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Review: The Batman

After years of anticipation, the newest incarnation of the Dark Knight hit theaters this past weekend and director Matt Reeves has delivered one of the best versions of Batman that feels like the cinematic version of the best Batman graphic novels.

Robert Pattinson star as Bruce Wayne/Batman, who has been The Batman for two years and has formed an alliance and budding friendship with the GCPD’s Jim Gordon (Jeffrey Wright).  Batman’s skills are put to the test when a sadistic serial killer, The Riddler (Paul Dano), begins killing high-profile members of the Gotham City government and providing evidence of their and others’ widespread corruption.  During his investigation, Batman joins forces with Selina Kyle, a cocktail waitress at the mob-infested Iceberg Lounge who moonlights as a cat burglar who is looking to find out what happened to her friend Annika.  The Batman feels like the best Batman graphic novels, like The Long Halloween for instance, without specifically adapting any one particular story arc and allowing Matt Reeves to create his own dark, grimy and violent take on the Batman universe.  This is the first movie that truly allows the World’s Greatest Detective moniker to take center stage as the story unravels as more of a Se7en or Zodiac-style mystery and relies less on huge action set pieces.  There is still plenty of action but the characters and plot are the main focus.  Robert Pattinson is an excellent Batman and gives so much with just his facial expressions and his Bruce Wayne truly feels like a shell that is only there to hide what his true identity is now, which is being Batman.  Jeffrey Wright adds some much-welcomed levity as Jim Gordon, whose interactions with Batman let you feel their alliance and the trust that has built between them in the two years since Batman first appeared.  Zoe Kravitz is a fantastic Selina Kyle and does a great job of embodying the constant pull between her darker impulses and the justice that Batman represents and she and Pattinson have excellent chemistry.  Colin Farrell delivers one of the most transformative performances I’ve ever seen as the combination of makeup and vocal performance make him completely vanish into the character of Oswald Cobblepot aka The Penguin, and he steals every scene he’s in with his puffed-up mobster bravado.  Paul Dano and John Turturro both deliver chillingly terrifying performances, with Dano’s Riddler being the more theatrical as his character leaves videos and live streams that usually end in psychotic ramblings while Turturro oozes cold menace as Carmine Falcone, whose utter certainty that he controls the entire city make him believe he can do whatever he wants and who subtly implies terrible consequences for anyone who questions or goes against him.  The only person who gets short-shrift is Andy Serkis, whose Alfred only has a few scenes and doesn’t really get a chance to really show what sets him apart from prior versions of the character.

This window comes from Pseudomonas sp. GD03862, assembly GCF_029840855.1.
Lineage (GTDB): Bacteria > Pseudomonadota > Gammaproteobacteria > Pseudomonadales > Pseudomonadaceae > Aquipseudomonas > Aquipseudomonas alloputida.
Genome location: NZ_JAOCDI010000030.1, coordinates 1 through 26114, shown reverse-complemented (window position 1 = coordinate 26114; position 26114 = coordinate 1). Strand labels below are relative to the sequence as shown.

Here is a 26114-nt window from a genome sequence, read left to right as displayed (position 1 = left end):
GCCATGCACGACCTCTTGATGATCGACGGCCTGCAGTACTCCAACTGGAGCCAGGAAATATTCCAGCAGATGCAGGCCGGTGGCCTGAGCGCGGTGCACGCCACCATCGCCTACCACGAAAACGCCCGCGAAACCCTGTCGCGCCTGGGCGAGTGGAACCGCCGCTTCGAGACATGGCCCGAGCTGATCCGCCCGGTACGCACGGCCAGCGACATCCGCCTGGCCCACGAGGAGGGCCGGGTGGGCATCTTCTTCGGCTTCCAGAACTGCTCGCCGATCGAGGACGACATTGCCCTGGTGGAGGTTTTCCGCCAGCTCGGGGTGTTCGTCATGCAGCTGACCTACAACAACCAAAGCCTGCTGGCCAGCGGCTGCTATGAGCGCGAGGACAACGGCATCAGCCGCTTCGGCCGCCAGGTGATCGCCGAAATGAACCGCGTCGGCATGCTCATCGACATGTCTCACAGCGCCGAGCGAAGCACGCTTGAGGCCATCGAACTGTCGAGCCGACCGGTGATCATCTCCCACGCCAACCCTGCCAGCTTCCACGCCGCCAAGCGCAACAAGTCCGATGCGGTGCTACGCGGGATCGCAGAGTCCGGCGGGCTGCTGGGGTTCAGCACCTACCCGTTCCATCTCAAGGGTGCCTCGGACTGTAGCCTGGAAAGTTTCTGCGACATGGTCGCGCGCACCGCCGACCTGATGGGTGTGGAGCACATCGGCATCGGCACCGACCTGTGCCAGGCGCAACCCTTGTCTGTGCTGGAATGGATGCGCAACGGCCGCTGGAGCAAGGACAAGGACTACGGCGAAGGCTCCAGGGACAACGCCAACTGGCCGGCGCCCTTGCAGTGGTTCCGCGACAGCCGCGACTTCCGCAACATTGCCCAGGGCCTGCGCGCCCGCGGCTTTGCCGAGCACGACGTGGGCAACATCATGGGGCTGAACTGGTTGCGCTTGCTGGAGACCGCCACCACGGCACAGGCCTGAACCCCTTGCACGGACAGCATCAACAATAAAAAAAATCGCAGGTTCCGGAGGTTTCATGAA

The Batman is almost three hours long but it never feels its length, except for possibly toward the end as it seems like the movie hits a plot climax but then continues on for a big finale.  The movie’s pacing keeps you engaged and the mystery of who the Riddler is and what he’s trying to achieve keeps delivering new reveals or twists and the characters and their various interactions are thoroughly engaging as well.  The score by Michael Giacchino also helps keep things engaging and thrilling with a stellar new Batman theme that comes in at the perfect times throughout the film to punctuate certain scenes.  The sound design is excellent as well, especially in regards to the intimidation and fear Batman causes.  There are multiple scenes where you just hear Batman’s footsteps thudding out of the shadows before he appears and it does a great job of building anticipation and showing his effect on the criminals of Gotham.  There’s a similar thing with the new Batmobile later on where you hear its engine for the first time and it just revs louder and louder until things explode in the movie’s incredible car chase sequence.  There aren’t a lot of huge action set pieces like you might have seen in prior Batman movies but there’s consistently solid action throughout, including lots of hand-to-hand fights and the aforementioned car chase.  You could pull out the Dark Knight semi-truck chase or the BvS warehouse raid for better individual action Batman action but what’s here combined with the engaging mystery and the performances make The Batman stand among the best incarnations of the character.

The Batman is a fantastic take on Batman that any fan of the character will most likely love.  It nails the tone, the characters, and the action and presents a dark, gritty and violent Gotham that feels inspired by some of the best comics and graphic novels featuring the character.  It also is the first Batman movie to truly allow Bruce to be a detective and the mystery presented in The Batman is intriguing and engaging with excellent villains driving the action.  This is one of the best Batman movies ever made, easily standing alongside the likes of The Dark Knight and the Tim Burton original.

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